It's not this individual employer's problem that she decided to steal; he's not responsible for her behavior. This individual employer said, "No thanks, I'll hire someone with a clean record." That's his/her/their right as a business owner.

She has obviously found other employers willing to hire her since she had a job she quit 2 weeks ago. She's been earning a living for years. Some individual employers will take the chance on her, and good for them! I hope she finds one soon.

I wish her the best of luck. But I won't condemn any particular employer for saying "no thanks" either.
 
Old 07-31-2013, 11:52 AM
 
1,263 posts, read 2,775,067 times
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Quote:
Originally Posted by Hedgehog_Mom View Post
Getting an expungment will cost at least $1000, or at least that's the going rate in TX right now. A lot of that is court fees, so even if you get the forms and do the paperwork yourself, it's still not cheap.
It will be cheaper in the long run than having a conviction on your record. I suspect it will get more difficult in the future to find good jobs with a criminal record...

More and more employers are looking at studies that say people with low impulse control are generally* worse employees in terms of absenteeism and workplace injury/carelessness.

That's why the employment screening "personality tests" have all those weird questions that seem unrelated to employment - it's trying to screen out people who don't think of the consequences of their actions or can't resist temptation.

There are tons of studies showing that convicted criminals* have (on average) lower impulse control and worse future orientation than non-convicted criminals. Remember the longitudinal study that showed kindergarderners who can't resist temptations are must more likely to end up in prison as adults?

[* once again, this is speaking generally of group averages, not particular individuals]

Last edited by LOL_Whut; 07-31-2013 at 12:02 PM..
 
Old 07-31-2013, 12:11 PM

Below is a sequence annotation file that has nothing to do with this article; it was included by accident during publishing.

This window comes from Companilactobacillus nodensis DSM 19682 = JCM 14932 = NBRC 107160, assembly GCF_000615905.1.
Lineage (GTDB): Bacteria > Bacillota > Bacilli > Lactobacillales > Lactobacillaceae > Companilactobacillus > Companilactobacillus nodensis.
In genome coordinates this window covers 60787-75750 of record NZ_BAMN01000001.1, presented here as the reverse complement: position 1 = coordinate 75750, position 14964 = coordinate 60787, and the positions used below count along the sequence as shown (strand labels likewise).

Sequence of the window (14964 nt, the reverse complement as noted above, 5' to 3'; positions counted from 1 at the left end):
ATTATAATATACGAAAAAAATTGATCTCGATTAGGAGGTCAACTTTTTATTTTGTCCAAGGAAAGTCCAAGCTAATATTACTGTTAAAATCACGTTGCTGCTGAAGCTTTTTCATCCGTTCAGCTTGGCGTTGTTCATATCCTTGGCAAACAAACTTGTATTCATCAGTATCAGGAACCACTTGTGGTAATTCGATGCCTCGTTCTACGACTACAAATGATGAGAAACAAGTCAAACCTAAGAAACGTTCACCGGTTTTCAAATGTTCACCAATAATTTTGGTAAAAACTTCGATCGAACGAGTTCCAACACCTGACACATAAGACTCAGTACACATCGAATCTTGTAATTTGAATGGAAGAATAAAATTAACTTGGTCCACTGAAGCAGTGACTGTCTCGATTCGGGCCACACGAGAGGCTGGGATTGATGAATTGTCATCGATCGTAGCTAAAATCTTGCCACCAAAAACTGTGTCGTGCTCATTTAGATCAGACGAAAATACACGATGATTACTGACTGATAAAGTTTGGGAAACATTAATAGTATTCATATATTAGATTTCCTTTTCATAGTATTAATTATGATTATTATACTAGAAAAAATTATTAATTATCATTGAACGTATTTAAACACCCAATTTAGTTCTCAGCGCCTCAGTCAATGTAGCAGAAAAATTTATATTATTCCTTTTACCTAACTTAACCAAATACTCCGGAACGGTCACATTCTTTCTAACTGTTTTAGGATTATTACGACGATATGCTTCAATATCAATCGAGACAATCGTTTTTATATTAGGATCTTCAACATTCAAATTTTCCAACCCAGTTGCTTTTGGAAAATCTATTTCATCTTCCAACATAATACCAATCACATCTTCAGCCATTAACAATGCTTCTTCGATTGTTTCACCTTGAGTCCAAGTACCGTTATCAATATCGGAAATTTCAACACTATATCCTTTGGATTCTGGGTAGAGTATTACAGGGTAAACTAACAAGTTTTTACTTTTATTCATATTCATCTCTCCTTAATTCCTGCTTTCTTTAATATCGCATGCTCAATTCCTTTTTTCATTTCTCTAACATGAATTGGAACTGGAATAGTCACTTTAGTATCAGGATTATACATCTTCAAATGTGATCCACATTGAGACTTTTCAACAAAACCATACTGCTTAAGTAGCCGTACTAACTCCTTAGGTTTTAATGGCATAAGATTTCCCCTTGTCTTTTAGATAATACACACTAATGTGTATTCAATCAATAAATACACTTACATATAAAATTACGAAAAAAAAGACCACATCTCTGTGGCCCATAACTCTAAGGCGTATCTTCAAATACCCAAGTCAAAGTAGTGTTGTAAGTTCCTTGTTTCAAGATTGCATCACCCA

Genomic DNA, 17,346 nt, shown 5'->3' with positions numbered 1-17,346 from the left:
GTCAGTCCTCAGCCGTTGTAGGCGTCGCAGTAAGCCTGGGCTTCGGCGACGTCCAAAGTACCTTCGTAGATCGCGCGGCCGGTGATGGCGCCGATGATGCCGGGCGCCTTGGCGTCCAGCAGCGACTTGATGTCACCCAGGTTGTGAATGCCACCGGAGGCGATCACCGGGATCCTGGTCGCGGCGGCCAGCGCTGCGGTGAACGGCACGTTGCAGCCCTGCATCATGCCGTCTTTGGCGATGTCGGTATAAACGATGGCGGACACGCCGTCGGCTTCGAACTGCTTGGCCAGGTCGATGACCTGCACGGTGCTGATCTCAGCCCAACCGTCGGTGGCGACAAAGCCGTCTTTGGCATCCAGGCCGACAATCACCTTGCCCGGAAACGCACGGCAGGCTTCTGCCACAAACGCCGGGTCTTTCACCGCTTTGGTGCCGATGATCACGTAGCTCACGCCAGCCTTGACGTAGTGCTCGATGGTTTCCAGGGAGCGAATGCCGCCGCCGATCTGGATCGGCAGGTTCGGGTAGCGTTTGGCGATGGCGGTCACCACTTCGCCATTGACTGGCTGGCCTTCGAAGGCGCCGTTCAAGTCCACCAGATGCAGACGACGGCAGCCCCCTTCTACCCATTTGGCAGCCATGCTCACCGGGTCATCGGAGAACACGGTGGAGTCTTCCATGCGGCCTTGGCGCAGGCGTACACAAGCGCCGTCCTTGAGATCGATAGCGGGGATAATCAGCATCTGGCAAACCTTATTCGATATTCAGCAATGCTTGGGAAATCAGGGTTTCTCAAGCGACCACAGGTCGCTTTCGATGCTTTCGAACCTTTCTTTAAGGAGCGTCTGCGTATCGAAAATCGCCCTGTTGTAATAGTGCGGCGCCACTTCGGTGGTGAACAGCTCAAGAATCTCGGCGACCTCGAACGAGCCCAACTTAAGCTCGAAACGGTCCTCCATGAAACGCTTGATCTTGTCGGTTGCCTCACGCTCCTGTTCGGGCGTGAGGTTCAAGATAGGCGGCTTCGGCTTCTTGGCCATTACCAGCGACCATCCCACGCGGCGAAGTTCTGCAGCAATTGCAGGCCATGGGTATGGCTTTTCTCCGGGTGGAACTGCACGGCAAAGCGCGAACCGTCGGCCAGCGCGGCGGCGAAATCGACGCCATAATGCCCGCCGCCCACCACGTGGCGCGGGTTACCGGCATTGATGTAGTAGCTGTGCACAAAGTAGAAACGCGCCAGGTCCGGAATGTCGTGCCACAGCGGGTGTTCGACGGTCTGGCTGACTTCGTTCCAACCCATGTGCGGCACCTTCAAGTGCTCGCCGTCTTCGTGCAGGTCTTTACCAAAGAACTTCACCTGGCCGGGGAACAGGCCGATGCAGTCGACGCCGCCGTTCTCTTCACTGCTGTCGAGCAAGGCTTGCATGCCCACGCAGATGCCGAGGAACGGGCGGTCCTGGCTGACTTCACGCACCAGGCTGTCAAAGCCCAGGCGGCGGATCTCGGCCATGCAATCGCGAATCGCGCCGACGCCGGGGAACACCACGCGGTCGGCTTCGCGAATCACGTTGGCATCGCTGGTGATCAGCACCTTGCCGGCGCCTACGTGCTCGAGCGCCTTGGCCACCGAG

1,203 posts, read 1,056,588 times
Reputation: 847
Quote:
Originally Posted by the_contrary View Post
One of my friends was offered a new job, so she went ahead and submitted her two weeks notice at her current place and managed a week off between jobs. Her last day was Friday. The company ran a background check after they gave the offer, and because my friend has a misdemeanor from 8 years ago, they revoked her offer - less than a week before she was supposed to begin.

Is there anything she can do? The misdemeanor is regarding a petty theft (under $300) in a different state and she feels really stupid about it. If she can't get her old job back, she'll be SOL. And what kind of company runs a background check AFTER proposing an offer?
If it is an 'At Will' state, the company doesn't have to hire her; Nor does her old employer have to take her back.

As a person who is a hiring manager, I would not hire a thief, regardless if the offense was only a misdemeanor or occurred 8 years ago.
 
Old 07-31-2013, 12:19 PM
 
Location: Arizona
5,510 posts, read 6,146,068 times
Reputation: 7288
Quote:
Originally Posted by MattOTAlex View Post
If it is an 'At Will' state, the company doesn't have to hire her; Nor does her old employer have to take her back.

As a person who is a hiring manager, I would not hire a thief, regardless if the offense was only a misdemeanor or occurred 8 years ago.
At will state or not, nobody has to hire anyone (please don't turn this into a debate about protected classes, that's not what I'm talking about) and no employer has to rehire someone who resigned.

It would be nice of the prior employer to rehire her, but why would they? They now know she was seeking other employment.